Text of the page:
Shedding and immunogenicity of live attenuated influenza vaccine virus in subjects 5-49 years of age


Stan L. Blocka, , , Ram Yogevb, Frederick G. Haydenc, 1, Christopher S. Ambrosed, Wen Zengd and Robert E. Walkerd aKentucky Pediatric and Adult Research, 201 S. 5th Street, Bardstown, KY 40004, United States bChildren’s Memorial Hospital, Chicago, IL, United States cUniversity of Virginia, Charlottesville, VA, United States dMedImmune, Gaithersburg, MD, United States.Received 17 March 2008;  revised 25 June 2008;  accepted 8 July 2008.  Available online 26 July 2008.







Live attenuated influenza vaccine (LAIV) is indicated for influenza prevention in persons 2-49 years of age. This study describes the incidence and duration of vaccine virus shedding and serum immune responses after receipt of LAIV.




A single open-label dose of trivalent LAIV was administered intranasally to 344 subjects in 3 age cohorts: 5-8, 9-17, and 18-49 years of age. Shedding was determined by culture of nasal swabs (on days 1-7, daily; days 9-25, every other day; and day 28). Immunogenicity was measured as serum strain-specific hemagglutinin inhibition (HAI) titers (days 0, 28).






Among subjects aged 5-8 years, 9-17 years, and 18-49 years, 44%, 27%, and 17% of subjects, respectively, shed vaccine virus after vaccination, and the mean number of positive samples per subject was 2.2, 1.8, and 1.5, respectively. Shedding occurred on days 1-11 postvaccination. Shedding incidence peaked on day 2, and maximum observed titers were highest on days 2-3 (<5, <4, and <3 log10 TCID50/mL, respectively, by age group). Despite positive cultures, all titers were <1 log10 TCID50/mL after days 10, 6, and 6, respectively, by age group. Shedding incidence was inversely correlated to age and baseline serum HAI titer. The seroresponse rate (4-fold rise in HAI) to at least 1 strain was 59% (68%, 64%, and 47%, respectively, by age group), and strain-specific rates were higher in baseline seronegative/serosusceptible subjects. Reactogenicity, most commonly runny nose, headache, and sore throat, was not associated with shedding or seroresponse.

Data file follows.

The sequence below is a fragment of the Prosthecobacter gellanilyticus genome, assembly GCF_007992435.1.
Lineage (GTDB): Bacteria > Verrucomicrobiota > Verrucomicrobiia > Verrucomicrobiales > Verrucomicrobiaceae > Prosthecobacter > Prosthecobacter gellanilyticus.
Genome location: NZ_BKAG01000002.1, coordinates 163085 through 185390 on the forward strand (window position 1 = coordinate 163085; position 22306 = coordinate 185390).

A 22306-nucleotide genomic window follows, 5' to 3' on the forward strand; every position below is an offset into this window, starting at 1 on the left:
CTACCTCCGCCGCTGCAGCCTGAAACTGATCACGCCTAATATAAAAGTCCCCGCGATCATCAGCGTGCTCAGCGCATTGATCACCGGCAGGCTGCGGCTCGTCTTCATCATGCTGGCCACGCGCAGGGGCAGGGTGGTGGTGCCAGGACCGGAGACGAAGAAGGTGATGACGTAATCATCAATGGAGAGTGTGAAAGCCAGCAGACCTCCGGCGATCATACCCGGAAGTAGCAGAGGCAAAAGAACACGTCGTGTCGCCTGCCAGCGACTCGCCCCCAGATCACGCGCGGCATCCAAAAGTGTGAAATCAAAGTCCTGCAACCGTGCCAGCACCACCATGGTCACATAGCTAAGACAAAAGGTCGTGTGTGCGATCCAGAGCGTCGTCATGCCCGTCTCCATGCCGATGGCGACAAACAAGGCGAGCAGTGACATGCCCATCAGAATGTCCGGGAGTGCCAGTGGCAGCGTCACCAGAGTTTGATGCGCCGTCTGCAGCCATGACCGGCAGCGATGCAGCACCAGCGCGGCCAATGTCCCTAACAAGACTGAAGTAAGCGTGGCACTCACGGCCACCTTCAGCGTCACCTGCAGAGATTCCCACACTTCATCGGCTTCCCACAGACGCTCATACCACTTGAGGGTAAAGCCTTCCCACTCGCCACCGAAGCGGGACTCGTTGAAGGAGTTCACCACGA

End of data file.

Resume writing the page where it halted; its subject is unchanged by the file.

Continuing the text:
This is the first study to comprehensively evaluate nasal shedding of LAIV in individuals 5-49 years of age. Shedding was generally of short duration and at low titers. Study findings support the current recommendation of the Advisory Committee on Immunization Practices that LAIV recipients should only avoid contact with severely immunosuppressed persons (e.g., hematopoietic stem cell transplant recipients) for 7 days after vaccination.